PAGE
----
At 9:45 a.m. on a Saturday morning, when I arrived at my caucus location I discovered a line stretching around the corner. As I went to get in line, I discovered it stretched around the block. Thirty minutes after the start time, having moved only a few feet, I was concerned that many of us would not be able to vote.
Soon, a volunteer started walking the line and yelled that the building had reached capacity and that alternate locations would be arranged. My group moved down the street, into a park.
Fortuitously, it was not raining. I felt even more fortunate an hour later when we still had no precinct captain — a caucus facilitator. I heard reports that other precincts were finishing up. At that point, things started happening. We were split into groups — Sanders, Clinton and undecided. Being a first-timer, I thought that would be all. Tally the votes, done.
However, with a dozen undecided voters, each group tried to win them over with two-minute speeches. Exhortations from the crowd touched on gay rights, patent reform and war, among other topics. Everyone was given a chance to speak.
Finally, the undecided voters were asked to select a candidate. I thought we would be finished after the second tally. However, once we determined who would get the delegates, we had to select the delegates and alternates to attend the next caucus. I did not ask to be elected as a delegate, I approved of the delegates and alternates who volunteered, and my participation ended four hours after it started.
Generally, the same process is used for both the Democratic and Republican caucuses: first, the precinct caucuses, to select precinct delegates; second, the legislative district caucuses;1 third, the county conventions; fourth, the congressional district caucuses; fifth, the state convention, where a state platform will be adopted; and, finally, the national convention, where the delegates will nominate a presidential candidate and adopt a national platform. Throughout the process, a smaller number of delegates is selected to proceed to the next step.
In Washington, each presidential primary season is different. Washington only holds presidential primaries occasionally. Additionally, the results of the primaries are treated differently in different years by the parties.
Since we have a primary this year, Washington Republicans will assign delegates based entirely on the primary results.2 The Republican Party will still caucus to assign delegates to attend the national convention, but the delegates are bound to candidates based on the results of the primary. Historically, Republicans have assigned at least some delegates based on the result of the primary election.
Conversely, Washington Democrats will assign delegates based only on the caucus results and will treat the primary results as merely advisory. Historically, Democrats have not assigned any delegates based on the results of the primary.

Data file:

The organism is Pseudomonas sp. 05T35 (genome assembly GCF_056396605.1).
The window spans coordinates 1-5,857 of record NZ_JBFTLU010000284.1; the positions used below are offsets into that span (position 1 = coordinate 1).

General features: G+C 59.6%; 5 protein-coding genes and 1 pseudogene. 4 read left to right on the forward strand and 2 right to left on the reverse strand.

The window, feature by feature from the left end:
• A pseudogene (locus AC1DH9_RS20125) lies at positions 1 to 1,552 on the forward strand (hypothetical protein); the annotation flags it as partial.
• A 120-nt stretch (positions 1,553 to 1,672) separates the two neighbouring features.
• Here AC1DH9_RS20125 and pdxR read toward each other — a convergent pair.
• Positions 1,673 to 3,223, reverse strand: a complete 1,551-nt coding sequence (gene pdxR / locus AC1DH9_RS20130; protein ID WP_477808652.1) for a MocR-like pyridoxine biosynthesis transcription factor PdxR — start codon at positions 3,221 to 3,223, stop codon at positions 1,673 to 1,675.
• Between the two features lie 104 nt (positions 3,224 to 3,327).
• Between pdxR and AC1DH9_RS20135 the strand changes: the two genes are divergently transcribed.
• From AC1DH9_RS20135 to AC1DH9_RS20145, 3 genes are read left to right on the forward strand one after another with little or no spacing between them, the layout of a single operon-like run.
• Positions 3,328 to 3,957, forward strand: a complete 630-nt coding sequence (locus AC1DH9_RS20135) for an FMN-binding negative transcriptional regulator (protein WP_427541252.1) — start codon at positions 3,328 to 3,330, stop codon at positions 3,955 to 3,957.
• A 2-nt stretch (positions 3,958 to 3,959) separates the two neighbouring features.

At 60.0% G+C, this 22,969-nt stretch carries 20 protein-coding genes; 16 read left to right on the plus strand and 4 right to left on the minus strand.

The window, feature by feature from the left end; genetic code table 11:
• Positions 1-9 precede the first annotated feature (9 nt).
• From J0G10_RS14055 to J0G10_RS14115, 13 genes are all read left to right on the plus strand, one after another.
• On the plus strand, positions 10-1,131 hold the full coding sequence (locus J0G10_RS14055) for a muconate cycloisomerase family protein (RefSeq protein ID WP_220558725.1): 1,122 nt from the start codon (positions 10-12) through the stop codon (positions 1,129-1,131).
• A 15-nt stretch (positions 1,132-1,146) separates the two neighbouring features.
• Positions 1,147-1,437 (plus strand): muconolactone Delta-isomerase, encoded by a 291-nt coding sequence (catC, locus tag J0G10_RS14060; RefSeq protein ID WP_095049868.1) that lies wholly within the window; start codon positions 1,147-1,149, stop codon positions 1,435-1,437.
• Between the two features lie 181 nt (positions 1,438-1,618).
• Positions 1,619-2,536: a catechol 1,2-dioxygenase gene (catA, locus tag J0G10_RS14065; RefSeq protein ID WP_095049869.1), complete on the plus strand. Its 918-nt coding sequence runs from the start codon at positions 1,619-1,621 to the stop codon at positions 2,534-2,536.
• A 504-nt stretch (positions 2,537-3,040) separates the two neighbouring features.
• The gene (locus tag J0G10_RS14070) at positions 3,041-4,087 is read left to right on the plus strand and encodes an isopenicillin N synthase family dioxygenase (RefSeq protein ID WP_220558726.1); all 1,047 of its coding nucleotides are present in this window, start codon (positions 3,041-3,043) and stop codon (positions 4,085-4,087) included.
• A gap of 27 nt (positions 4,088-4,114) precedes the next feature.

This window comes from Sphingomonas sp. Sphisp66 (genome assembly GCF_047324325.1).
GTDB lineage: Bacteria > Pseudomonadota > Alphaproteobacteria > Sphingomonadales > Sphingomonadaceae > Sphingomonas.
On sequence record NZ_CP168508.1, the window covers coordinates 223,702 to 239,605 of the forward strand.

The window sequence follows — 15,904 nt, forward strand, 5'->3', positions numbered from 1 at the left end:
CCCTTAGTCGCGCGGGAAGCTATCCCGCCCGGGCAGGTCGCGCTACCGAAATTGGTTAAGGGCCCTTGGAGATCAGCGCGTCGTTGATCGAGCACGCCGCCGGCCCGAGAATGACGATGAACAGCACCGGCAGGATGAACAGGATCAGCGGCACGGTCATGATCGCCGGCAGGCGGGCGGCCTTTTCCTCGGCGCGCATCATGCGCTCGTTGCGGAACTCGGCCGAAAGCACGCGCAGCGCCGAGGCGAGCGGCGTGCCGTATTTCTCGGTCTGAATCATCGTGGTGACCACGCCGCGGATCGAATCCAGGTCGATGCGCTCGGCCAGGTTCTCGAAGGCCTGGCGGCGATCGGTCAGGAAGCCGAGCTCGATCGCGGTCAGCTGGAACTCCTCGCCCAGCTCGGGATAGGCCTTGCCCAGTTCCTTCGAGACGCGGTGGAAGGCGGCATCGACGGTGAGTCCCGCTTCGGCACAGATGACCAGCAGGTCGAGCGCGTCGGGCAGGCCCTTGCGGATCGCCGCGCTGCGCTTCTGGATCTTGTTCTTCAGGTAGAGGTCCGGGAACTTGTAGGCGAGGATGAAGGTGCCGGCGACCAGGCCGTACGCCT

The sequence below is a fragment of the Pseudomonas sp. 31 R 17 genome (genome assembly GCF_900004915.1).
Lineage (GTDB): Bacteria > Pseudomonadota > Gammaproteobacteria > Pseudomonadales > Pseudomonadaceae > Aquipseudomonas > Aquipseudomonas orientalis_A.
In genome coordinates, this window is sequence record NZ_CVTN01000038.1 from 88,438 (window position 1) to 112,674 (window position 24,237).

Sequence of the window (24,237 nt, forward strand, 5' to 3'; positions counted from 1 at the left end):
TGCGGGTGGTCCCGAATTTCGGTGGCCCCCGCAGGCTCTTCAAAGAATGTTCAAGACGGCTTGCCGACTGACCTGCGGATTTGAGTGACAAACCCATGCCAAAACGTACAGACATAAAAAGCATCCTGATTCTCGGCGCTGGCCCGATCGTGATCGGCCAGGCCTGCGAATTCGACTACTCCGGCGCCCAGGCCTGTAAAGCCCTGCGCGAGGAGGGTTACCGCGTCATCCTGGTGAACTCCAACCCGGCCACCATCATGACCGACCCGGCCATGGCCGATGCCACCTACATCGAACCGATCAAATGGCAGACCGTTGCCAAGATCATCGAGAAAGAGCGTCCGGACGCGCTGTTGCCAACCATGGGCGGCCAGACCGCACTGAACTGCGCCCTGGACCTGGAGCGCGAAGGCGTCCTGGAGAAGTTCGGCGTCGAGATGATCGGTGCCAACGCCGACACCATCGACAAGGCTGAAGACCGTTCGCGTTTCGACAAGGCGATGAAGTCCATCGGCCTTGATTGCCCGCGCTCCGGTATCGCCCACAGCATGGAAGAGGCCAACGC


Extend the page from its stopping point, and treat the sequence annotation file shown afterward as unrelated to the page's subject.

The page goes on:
Each year that a presidential primary is held, the State must pay for it, while the parties fund their own caucuses. This year, it is estimated the primary will cost the State $11.5 million.3 Because every Republican candidate had dropped out of the race except for one (there were four on the ballot) and the Democratic vote is only advisory, the May primaries were of questionable value to the people of Washington.
There was significant pressure by the Republican Party last year to hold the primary in March so that Washington voters would have more options for candidates and have an impact on the outcome of the presidential race.4 However, Democrats refused to move the primary. They noted the excessive cost of the primary and the waste of taxpayer funds when the parties could simply caucus as they did in 2012 and 2004.
In 2000 and 2008, the last two times presidential primaries were held in Washington, the voter turnout was well over a million voters. These results dwarf the largest caucus turnout in the history of the state. In 2008, just over 250,000 people participated in the Democratic caucus.
Currently, Washington has 4 million active registered voters. This year, more than 230,000 voters participated in the Washington Democratic caucus on March 26 — about 5.6 percent of the registered voters. However, the Washington primary had a predicted turnout as high as 42 percent or 1.6 million voters. The primary clearly includes many more voters in the process, but Democrats consistently ignore the primary results, while the Republicans tend to vary the impact the primary has in regard to delegates in each election cycle.
Hypothetically, Washington could hold a primary election in which the results do not contribute in any way to the election of a candidate and not a single delegate would be bound to the primary results. Though in the past, when such a possibility has arisen, the State has simply cancelled the primary.
Washington voters cast their primary ballots in May. Any Democratic votes will simply not count, while any Republican votes will be allocated among the presumptive Republican nominee and candidates who had already suspended or ended their campaigns.
1 Some regions do not hold a legislative caucus.
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